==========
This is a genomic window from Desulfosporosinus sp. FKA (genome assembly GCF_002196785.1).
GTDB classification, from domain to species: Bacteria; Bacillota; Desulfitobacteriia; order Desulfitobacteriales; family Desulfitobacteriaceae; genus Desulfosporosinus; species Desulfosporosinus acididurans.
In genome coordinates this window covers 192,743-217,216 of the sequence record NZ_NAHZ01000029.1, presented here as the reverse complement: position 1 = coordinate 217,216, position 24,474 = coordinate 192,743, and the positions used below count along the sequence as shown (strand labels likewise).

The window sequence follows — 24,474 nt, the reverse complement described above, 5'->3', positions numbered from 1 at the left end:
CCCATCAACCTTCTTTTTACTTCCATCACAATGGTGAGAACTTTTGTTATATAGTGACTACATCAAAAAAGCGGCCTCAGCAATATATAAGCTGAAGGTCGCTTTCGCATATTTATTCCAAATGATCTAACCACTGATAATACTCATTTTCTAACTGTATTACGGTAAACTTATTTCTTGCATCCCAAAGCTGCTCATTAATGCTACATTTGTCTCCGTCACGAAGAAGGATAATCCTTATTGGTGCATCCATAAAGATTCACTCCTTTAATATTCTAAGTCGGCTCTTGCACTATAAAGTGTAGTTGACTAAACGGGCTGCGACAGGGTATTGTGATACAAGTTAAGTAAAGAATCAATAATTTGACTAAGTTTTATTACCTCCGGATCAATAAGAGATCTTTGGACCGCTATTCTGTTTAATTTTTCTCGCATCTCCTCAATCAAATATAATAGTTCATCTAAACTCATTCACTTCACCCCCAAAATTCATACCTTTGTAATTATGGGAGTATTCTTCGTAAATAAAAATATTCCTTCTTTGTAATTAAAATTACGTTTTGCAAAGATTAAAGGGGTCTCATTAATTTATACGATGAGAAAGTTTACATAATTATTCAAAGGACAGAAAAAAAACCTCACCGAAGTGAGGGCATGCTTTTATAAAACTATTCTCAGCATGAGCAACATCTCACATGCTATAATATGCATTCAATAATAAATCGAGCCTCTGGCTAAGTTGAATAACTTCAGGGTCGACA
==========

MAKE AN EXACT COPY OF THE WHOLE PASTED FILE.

This is a genomic window from Desulfosporosinus sp. FKA (genome assembly GCF_002196785.1).
GTDB classification, from domain to species: Bacteria; Bacillota; Desulfitobacteriia; order Desulfitobacteriales; family Desulfitobacteriaceae; genus Desulfosporosinus; species Desulfosporosinus acididurans.
In genome coordinates this window covers 192,743-217,216 of the sequence record NZ_NAHZ01000029.1, presented here as the reverse complement: position 1 = coordinate 217,216, position 24,474 = coordinate 192,743, and the positions used below count along the sequence as shown (strand labels likewise).

The window sequence follows — 24,474 nt, the reverse complement described above, 5'->3', positions numbered from 1 at the left end:
CCCATCAACCTTCTTTTTACTTCCATCACAATGGTGAGAACTTTTGTTATATAGTGACTACATCAAAAAAGCGGCCTCAGCAATATATAAGCTGAAGGTCGCTTTCGCATATTTATTCCAAATGATCTAACCACTGATAATACTCATTTTCTAACTGTATTACGGTAAACTTATTTCTTGCATCCCAAAGCTGCTCATTAATGCTACATTTGTCTCCGTCACGAAGAAGGATAATCCTTATTGGTGCATCCATAAAGATTCACTCCTTTAATATTCTAAGTCGGCTCTTGCACTATAAAGTGTAGTTGACTAAACGGGCTGCGACAGGGTATTGTGATACAAGTTAAGTAAAGAATCAATAATTTGACTAAGTTTTATTACCTCCGGATCAATAAGAGATCTTTGGACCGCTATTCTGTTTAATTTTTCTCGCATCTCCTCAATCAAATATAATAGTTCATCTAAACTCATTCACTTCACCCCCAAAATTCATACCTTTGTAATTATGGGAGTATTCTTCGTAAATAAAAATATTCCTTCTTTGTAATTAAAATTACGTTTTGCAAAGATTAAAGGGGTCTCATTAATTTATACGATGAGAAAGTTTACATAATTATTCAAAGGACAGAAAAAAAACCTCACCGAAGTGAGGGCATGCTTTTATAAAACTATTCTCAGCATGAGCAACATCTCACATGCTATAATATGCATTCAATAATAAATCGAGCCTCTGGCTAAGTTGAATAACTTCAGGGTCGACA